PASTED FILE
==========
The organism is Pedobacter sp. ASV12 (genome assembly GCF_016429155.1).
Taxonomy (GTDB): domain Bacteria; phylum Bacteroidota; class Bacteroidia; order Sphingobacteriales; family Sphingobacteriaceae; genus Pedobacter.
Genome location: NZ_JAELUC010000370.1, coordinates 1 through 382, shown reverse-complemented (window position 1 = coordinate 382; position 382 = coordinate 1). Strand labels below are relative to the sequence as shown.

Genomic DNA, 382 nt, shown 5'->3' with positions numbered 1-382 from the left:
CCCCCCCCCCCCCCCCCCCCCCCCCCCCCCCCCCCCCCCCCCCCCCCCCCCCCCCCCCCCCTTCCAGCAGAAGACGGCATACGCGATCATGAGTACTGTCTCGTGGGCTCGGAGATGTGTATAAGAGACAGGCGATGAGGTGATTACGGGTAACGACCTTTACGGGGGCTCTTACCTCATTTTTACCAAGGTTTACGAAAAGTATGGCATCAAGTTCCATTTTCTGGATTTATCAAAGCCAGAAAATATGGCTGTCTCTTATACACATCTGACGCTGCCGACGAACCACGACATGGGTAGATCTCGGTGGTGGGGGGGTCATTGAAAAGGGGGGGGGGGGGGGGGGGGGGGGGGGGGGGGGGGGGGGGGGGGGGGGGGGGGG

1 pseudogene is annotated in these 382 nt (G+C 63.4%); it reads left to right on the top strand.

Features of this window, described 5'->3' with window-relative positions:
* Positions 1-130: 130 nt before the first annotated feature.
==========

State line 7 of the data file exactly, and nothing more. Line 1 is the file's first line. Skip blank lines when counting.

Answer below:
Features of this window, described 5'->3' with window-relative positions: